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Leadership and Motivation of Marks and Spencer Company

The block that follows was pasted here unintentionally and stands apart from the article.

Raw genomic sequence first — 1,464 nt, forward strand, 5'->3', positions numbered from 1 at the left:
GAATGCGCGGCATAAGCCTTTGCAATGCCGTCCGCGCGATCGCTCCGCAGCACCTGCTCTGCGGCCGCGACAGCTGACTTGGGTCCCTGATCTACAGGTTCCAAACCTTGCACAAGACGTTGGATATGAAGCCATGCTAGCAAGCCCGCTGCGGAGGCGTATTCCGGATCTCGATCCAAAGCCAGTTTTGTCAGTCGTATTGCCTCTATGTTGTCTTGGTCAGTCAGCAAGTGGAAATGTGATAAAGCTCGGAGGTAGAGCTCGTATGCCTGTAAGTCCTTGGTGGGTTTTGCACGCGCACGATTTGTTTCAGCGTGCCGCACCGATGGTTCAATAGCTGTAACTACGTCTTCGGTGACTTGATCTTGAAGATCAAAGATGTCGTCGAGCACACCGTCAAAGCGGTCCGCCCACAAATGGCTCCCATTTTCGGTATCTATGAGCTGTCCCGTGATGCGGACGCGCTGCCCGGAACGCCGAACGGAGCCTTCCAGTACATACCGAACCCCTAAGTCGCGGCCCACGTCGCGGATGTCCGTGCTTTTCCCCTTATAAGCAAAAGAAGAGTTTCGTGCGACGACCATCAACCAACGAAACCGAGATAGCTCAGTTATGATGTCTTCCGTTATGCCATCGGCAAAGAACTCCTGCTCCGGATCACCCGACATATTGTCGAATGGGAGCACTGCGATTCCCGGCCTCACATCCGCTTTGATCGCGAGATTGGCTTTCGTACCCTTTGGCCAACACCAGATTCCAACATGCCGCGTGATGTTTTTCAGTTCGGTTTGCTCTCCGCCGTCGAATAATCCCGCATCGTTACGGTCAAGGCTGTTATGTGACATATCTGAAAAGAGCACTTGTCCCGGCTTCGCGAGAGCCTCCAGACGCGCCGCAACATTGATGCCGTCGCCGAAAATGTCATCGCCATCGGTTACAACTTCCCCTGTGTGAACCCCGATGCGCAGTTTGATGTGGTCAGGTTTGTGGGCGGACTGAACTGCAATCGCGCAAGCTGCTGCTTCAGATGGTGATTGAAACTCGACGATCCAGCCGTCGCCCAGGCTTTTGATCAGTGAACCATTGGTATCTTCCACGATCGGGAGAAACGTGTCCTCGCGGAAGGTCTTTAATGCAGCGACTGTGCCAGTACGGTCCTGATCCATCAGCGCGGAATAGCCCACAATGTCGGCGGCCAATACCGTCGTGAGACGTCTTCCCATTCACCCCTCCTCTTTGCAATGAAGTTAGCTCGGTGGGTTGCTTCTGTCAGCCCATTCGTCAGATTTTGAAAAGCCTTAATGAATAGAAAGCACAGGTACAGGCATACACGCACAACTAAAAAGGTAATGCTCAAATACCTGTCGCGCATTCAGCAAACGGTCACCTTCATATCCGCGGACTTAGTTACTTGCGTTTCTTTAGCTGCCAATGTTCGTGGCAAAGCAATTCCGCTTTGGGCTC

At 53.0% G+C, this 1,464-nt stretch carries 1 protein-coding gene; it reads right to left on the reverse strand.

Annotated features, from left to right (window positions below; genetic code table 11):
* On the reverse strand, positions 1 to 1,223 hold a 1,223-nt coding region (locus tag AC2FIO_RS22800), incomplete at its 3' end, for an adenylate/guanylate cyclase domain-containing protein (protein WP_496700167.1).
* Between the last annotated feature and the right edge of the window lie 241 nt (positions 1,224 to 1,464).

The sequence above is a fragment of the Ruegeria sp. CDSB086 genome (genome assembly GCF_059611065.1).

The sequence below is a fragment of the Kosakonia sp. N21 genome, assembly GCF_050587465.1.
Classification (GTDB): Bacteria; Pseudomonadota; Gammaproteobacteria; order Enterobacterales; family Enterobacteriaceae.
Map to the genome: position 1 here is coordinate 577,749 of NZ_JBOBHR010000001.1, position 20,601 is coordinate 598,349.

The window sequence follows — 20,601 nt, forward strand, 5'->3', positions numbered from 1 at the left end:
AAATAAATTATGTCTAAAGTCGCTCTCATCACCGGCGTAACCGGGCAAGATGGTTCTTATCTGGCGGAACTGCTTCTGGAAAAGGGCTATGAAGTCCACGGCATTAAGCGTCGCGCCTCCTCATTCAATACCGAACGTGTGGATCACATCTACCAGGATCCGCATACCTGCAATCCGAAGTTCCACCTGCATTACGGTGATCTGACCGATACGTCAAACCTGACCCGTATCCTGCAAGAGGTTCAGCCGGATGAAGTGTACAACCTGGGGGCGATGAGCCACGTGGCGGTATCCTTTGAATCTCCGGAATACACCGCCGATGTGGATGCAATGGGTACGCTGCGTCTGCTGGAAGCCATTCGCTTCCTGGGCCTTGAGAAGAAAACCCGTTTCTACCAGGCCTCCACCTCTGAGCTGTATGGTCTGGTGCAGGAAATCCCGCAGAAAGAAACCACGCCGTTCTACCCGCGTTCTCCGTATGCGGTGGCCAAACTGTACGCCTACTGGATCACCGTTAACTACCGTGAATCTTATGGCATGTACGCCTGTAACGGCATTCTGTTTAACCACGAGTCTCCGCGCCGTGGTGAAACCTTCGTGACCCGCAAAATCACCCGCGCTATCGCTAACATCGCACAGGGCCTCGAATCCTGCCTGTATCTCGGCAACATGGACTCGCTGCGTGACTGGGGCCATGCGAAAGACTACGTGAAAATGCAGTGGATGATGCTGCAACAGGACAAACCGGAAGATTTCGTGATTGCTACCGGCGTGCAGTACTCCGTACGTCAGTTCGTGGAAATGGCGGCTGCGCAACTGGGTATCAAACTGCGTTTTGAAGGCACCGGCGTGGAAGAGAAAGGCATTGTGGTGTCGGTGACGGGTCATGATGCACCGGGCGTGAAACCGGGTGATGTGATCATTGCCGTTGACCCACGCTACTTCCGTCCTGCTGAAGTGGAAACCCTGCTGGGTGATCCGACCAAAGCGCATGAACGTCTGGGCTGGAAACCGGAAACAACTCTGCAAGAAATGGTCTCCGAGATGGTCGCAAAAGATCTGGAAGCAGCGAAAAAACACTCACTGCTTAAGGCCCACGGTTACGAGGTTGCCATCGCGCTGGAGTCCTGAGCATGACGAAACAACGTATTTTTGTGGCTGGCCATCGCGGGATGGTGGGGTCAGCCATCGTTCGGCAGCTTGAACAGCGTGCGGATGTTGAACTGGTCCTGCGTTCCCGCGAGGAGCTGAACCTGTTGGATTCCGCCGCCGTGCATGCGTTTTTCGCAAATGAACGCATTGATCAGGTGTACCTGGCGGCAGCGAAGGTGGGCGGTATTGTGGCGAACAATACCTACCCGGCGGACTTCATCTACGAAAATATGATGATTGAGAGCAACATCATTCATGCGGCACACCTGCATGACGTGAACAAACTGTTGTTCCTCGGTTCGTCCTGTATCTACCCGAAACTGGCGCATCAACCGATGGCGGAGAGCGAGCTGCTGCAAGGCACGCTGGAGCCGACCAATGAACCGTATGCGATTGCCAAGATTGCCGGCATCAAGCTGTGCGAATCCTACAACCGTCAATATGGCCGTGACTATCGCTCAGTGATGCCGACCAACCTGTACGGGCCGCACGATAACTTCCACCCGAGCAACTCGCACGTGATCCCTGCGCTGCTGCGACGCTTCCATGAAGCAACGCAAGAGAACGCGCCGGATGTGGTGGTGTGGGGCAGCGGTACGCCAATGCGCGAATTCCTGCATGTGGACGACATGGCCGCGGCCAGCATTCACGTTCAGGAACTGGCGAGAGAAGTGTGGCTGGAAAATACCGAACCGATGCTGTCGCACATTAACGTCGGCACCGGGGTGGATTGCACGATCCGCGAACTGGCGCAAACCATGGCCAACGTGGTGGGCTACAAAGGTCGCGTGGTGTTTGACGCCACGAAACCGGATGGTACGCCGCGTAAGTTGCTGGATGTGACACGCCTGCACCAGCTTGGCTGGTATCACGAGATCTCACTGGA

In accordance with Parnell (2003, 16) ‘in many respects, the evidence for the existence of a strategy can permeate an organization. sharing strategic information with lower-level managers and employees may enhance both job comprehension and organizational commitment’. In other words, the introduction of a specific leadership in a particular organization could not guarantee the positive performance of the specific organization. various obstacles could intervene in the successful completion of the relevant strategy while its effects on the firm’s organizational structure could be influenced by a series of factors like the position of the firm in the international (or the local market), the culture of the organization and the leadership practices applied on the organizational activities. In fact, in the study of Rand (1999), it is noticed that ‘businesses fail because management does not have effective control of the business as management is too far removed from revenue-producing processes. visibility is nonexistent or, at best, extremely limited’ (Rand, 1999, 97). In other words, a firm’s operation could be strongly affected by the fact that the decisions of its leader are not the appropriate (taking into account the current market conditions and the position of the firm within its industry). Furthermore, in order to avoid the risks related with the lack of appropriate control over the organizational activities, a leader should proceed on the close examination of the following business activities/ sectors: ‘inputs (materials, energy, information, management, technology, facilities and labor), transformation (or conversion process) and disposition (marketing and sales)’ (Gomez et al., 2002, Ch.15). The extended reference to the decisions of leaders in modern firms is made because of the importance of these decisions for the performance of all organizations operating internationally.The current paper focuses on the leadership practices used across all organizational departments of a particular British firm, Marks and Spencer.